At our shop, we would always run a vehicle after any cooling system work and “burp” the cooling system of air. We would allow the thermostat to open and circulate the fluid throughout the system making sure the heater was working properly. We would then check and double-check all fluid levels, open any bleeder valves and make sure everything was topped off.

Remember, vehicles will not purge themselves and must be “burped”. To burp a cooling system the thermostat must be open, and the system must be hot and fluid pumping through it. Your heater must be on hot and venting hot air. All bleeder valves must be opened to release air from any high point in the cooling system and then shut securely. Finally, after any cooling system repair, right after driving the vehicle for the first time,  take a minute to check your vehicle and all fluid levels. If you are not comfortable with any of these procedures let your mechanic do this for you. Remember, always check your coolant level after any repair and make sure you bleed your cooling system properly, or you will overheat.

Tools Needed to Test and Repair a Radiator

mechanic on creeper

Many ambitious car owners have decided to forego paying labor to an auto mechanic, and take on radiator repairs themselves. This is absolutely a doable task, and can be done with minimal tools and a little bit of knowledge.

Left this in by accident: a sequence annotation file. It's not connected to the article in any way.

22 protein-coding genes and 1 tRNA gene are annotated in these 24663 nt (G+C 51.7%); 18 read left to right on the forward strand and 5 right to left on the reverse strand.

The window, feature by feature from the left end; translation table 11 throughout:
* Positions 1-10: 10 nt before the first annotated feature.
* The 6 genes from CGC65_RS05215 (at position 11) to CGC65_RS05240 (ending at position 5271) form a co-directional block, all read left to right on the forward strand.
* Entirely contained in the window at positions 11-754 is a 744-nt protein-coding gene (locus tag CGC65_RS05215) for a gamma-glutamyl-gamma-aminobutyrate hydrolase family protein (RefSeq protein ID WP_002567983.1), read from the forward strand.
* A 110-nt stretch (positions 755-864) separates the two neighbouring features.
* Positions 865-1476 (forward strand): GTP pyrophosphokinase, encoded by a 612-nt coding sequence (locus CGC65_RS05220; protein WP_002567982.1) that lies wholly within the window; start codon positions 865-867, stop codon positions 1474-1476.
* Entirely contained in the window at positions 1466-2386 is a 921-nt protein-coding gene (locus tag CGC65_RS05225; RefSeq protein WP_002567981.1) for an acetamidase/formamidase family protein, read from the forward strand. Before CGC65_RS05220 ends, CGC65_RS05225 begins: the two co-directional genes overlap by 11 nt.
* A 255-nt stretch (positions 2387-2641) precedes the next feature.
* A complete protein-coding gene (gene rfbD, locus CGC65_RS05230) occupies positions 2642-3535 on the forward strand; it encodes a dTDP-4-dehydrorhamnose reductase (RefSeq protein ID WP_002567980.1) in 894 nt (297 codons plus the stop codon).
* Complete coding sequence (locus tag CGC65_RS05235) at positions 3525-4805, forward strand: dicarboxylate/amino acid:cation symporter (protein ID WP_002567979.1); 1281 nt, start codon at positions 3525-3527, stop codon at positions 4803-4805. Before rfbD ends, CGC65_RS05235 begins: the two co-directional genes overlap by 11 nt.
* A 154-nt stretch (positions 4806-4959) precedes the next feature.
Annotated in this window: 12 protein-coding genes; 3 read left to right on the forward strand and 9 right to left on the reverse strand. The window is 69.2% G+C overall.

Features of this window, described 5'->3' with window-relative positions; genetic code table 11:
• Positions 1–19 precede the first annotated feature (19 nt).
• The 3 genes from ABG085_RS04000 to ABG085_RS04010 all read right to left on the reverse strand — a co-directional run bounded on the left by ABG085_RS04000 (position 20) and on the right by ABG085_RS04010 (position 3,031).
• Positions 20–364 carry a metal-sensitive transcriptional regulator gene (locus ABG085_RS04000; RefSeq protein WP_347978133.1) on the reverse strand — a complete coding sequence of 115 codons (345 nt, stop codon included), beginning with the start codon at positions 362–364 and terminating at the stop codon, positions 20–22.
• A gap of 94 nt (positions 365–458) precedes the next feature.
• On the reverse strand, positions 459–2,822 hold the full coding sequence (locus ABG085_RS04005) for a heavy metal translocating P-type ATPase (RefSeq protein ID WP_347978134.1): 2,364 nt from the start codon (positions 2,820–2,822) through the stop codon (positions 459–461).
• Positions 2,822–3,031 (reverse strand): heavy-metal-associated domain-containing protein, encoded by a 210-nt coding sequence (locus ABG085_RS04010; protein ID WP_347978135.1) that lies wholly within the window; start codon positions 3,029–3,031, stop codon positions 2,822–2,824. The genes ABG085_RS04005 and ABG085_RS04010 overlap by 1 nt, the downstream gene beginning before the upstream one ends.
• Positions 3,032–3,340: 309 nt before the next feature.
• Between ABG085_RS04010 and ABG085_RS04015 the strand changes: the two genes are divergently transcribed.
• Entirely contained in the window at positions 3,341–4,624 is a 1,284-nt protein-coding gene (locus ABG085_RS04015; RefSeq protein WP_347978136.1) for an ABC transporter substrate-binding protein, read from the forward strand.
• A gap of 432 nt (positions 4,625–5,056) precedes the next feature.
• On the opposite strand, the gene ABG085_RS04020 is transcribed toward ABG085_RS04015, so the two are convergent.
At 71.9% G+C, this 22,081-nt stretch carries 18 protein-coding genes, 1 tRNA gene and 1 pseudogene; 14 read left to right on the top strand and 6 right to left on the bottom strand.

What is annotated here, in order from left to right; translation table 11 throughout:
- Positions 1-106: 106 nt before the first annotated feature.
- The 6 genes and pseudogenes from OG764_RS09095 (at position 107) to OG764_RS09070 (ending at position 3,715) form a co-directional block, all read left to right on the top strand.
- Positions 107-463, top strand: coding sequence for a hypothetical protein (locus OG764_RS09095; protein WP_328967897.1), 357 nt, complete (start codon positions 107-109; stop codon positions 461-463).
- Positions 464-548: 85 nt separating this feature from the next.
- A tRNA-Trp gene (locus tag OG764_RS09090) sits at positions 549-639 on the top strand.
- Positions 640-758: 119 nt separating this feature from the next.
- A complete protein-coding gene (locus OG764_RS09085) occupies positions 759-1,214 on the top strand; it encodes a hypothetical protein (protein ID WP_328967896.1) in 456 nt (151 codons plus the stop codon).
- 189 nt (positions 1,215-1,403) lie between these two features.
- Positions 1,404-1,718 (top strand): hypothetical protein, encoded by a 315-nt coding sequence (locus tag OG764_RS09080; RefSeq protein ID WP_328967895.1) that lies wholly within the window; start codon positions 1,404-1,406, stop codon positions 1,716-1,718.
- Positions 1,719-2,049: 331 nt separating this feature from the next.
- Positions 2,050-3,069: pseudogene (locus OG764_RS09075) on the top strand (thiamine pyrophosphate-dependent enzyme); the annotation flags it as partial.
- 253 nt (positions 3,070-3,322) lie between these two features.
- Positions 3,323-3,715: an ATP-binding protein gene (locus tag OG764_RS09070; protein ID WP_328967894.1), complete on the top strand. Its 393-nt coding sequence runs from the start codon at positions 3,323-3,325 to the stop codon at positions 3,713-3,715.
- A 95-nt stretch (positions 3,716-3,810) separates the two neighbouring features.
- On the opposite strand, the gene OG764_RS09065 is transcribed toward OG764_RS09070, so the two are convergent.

As with any auto repair, being prepared with the right tools goes a long way. What tools do you need to test and repair your radiator?

  • A variety of common mechanics tools are things most households already have, and may not need to be purchased. A flashlight or lamp will help you see inside your engine compartment easier, especially if there is a lack of natural light. Screwdrivers, wrenches, and pliers will help you remove parts if needed.
  • Safety gear is important, because of the possibility of  boiling hot coolant and other dangers. Gloves can help protect your hands from burns and safety goggles can protect your eyes from boiling water, or parts that may pop off as you are working with them. Learn more about radiator repair safety.